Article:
The Sayadri or Western Ghats runs along the western border of Deccan Plateau – from the mouth of the river Tapti to Kanyakumari. Overlooking the Arabian Sea, this mountain range is about 1600 km long, with an average height of 1200 meters.

The Eastern Ghats take off from Mahendragiri near the coast in the Ganjam district of Orissa and end in another Mahendragiri in the Kullakal Hills in Tirunelvelli district of Tamil Nadu. The continuity of the Eastern Ghats is broken by the powerful rivers like Mahanadi, Godavari and Krishna. Its northern part is about 300 km long with over 1200 meters in elevation.

Bounded by the mountain ranges on the north, northeast and northwest, is the Northern Plain. It is formed by thick alluvial deposits washed down by great rivers which originate in the Himalayas. It comprises the basins of three major river systems:

• The Sindhu or Indus
• The Ganga, and
• The Brahmaputra

The Sindhu or Indus Plain is about 1,000 km in length from north to south; it is at its widest at about 700 km in the northern half but narrows to about 250 km between the Thar Desert and Kirthar range. Its three sides are bounded by the Karakorum, Hindukush, Safed Koh, Sulaiman and Kirthar ranges. On the southeast, the Indus Plain is bounded by the Thar Desert. The main approaches to the Plain are from the northwest, but subsidiary approaches do exist from the west and the east.

The major part of the Northern Plain is covered with what is called the Gangatic Plain. It covers an area of 11,40,000 sq. km. Th Gangatic Plain is dominated by Ganga, Yamuna and their tributary rivers. It is bounded on the north by the Himalayan foothills, the Terai – a broad belt of semi-marshy terrain with thick forests, on the west by the Aravali ranges and on the south by Central Plateau.

The third constituent of the Northern Plain is the Brahmaputra Plain. This is a fertile, low-lying alluvial and riverine Plain, covered with many water courses. Apart from the Bengal Plain, it comprises the Assam valley and the basin of the river Meghna. It is bounded on the north by the Himalayan foothills, the Duars – a tract covered with thick impenetrable forests. On the east lie the Patkai and its allied mountain ranges, which separate India from Myanmar.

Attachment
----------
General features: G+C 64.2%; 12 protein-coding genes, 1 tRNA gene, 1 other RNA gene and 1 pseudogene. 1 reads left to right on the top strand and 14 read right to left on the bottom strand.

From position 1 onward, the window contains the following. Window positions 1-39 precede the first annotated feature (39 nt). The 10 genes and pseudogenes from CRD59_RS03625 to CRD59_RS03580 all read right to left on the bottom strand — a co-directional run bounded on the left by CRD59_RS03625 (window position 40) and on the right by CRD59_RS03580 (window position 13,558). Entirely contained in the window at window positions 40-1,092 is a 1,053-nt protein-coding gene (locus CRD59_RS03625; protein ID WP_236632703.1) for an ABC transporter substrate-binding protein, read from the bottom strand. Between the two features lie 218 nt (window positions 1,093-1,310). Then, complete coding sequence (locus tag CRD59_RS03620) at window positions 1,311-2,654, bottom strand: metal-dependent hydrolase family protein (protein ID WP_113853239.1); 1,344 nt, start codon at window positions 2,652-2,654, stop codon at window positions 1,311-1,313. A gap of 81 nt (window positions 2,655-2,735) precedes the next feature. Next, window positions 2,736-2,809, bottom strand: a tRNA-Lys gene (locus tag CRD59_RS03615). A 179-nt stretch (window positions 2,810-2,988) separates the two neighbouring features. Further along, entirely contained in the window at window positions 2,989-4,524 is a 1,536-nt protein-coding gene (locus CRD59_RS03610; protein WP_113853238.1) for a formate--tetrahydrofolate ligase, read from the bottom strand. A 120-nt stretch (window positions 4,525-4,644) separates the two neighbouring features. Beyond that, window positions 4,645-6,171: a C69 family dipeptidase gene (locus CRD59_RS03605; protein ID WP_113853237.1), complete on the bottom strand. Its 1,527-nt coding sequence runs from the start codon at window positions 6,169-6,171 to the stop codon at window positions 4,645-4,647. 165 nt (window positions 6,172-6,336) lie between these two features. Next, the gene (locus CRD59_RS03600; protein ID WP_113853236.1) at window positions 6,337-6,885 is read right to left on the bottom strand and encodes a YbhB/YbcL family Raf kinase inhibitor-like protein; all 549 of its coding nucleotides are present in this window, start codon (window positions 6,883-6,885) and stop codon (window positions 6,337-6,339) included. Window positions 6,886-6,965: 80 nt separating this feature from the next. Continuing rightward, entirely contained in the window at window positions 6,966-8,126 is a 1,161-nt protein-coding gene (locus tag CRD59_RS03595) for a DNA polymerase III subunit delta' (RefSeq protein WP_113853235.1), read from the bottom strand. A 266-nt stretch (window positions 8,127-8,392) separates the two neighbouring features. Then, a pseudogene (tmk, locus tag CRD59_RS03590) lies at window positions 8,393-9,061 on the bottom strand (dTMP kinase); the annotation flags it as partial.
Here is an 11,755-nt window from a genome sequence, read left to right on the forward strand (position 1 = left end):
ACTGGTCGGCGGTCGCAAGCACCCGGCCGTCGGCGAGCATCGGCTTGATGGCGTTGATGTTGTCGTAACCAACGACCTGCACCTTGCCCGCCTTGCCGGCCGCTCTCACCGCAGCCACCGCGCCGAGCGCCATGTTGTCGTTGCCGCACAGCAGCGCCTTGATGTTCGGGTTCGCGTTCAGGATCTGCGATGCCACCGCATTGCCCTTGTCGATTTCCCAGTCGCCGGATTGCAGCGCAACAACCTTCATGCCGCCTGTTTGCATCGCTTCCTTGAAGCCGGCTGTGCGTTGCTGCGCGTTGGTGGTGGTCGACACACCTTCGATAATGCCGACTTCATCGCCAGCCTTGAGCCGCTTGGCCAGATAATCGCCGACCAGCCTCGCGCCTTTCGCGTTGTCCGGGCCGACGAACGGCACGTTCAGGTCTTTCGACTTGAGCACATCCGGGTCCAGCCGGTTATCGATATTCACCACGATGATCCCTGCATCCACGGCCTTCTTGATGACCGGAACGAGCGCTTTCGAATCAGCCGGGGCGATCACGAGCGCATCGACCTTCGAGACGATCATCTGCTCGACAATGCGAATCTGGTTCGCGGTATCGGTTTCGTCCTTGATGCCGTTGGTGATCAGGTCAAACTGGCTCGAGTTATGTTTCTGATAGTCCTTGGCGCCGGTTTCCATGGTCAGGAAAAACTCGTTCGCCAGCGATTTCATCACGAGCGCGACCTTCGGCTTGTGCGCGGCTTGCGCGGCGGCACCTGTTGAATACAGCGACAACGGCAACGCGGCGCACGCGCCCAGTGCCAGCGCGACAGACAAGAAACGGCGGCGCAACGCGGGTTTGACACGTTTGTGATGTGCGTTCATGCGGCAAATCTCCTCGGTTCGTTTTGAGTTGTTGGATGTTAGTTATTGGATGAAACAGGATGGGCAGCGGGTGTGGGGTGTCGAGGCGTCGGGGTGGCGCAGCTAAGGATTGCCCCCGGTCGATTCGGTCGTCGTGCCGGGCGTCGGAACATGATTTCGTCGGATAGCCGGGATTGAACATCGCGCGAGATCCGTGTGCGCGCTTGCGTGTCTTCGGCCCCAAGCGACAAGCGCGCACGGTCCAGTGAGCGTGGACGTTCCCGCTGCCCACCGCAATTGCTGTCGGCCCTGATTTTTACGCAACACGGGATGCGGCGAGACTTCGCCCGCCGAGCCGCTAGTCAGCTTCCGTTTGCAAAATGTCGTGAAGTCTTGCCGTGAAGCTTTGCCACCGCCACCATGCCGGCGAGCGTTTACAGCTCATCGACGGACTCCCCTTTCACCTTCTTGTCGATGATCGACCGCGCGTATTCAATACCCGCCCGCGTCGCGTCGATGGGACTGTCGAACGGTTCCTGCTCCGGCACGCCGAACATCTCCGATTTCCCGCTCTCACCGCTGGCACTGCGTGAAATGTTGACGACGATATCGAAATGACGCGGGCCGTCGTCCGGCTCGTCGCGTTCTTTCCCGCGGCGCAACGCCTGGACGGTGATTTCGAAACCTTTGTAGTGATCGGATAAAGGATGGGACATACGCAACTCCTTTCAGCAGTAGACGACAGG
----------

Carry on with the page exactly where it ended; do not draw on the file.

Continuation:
One of the most notable physical feature of the Northern Plain is the Thar of the Great India Desert. It runs northeast from the Rann of Kutchh for about 650 km with an average width of 250 km. It is backed by a dry belt called the Rajasthan Bagar. It merges with Aravali range, thus cutting off Sind from the interior of the country.

The Central Plateau lies immediately south of the Nothern Plain and extends far enough to include the basins of the Godavari and the Mahanadi rivers. On the west it takes in the Aravali range while the Chottanagpur Plateau in modern Jharkhand, and Garhjat Hills in Orissa are its eastern bastions. With narrow Coastal strips at the two extremes, the Plateau extends from the Bay of Bengal to the Arabian Sea.

The Deccan Plateau lies to the south of Tapti-Mahanadi basin. Geologically, it is the most ancient and stable part of the sub-continent. The Plateau is flanked by the Eastern and Western Ghats, which run parallel to the east and west coasts. The Plateau which lies between the Ghats slopes from west to east, with its rivers taking off in the Western Ghats close to the Arabian Sea. These rivers flow across the Plateau and pierce the Eastern Ghats, forming large deltas in the coastal plains, before falling into the Bay of Bengal.

The Deccan Plateau has coastal strips on its east and west coasts. The coastal strip on the west is narrow. It extends from the Gulf of Khambat or Cambay, down to Kanyakumari. The coastal strip on the east, on the other hand, is broad and is marked by large riverine deltas.

Thus we have seen that the Indian sub-continent is characterised by a great diversity in its physical features. These geographical features have often dictated political boundaries, social responses and ethnic expansion.

In our next episode we will tell you about the river system of India; rivers that have played a dominant role in the unfolding of historical events of this wonderful land called India. Until then: JAI HIND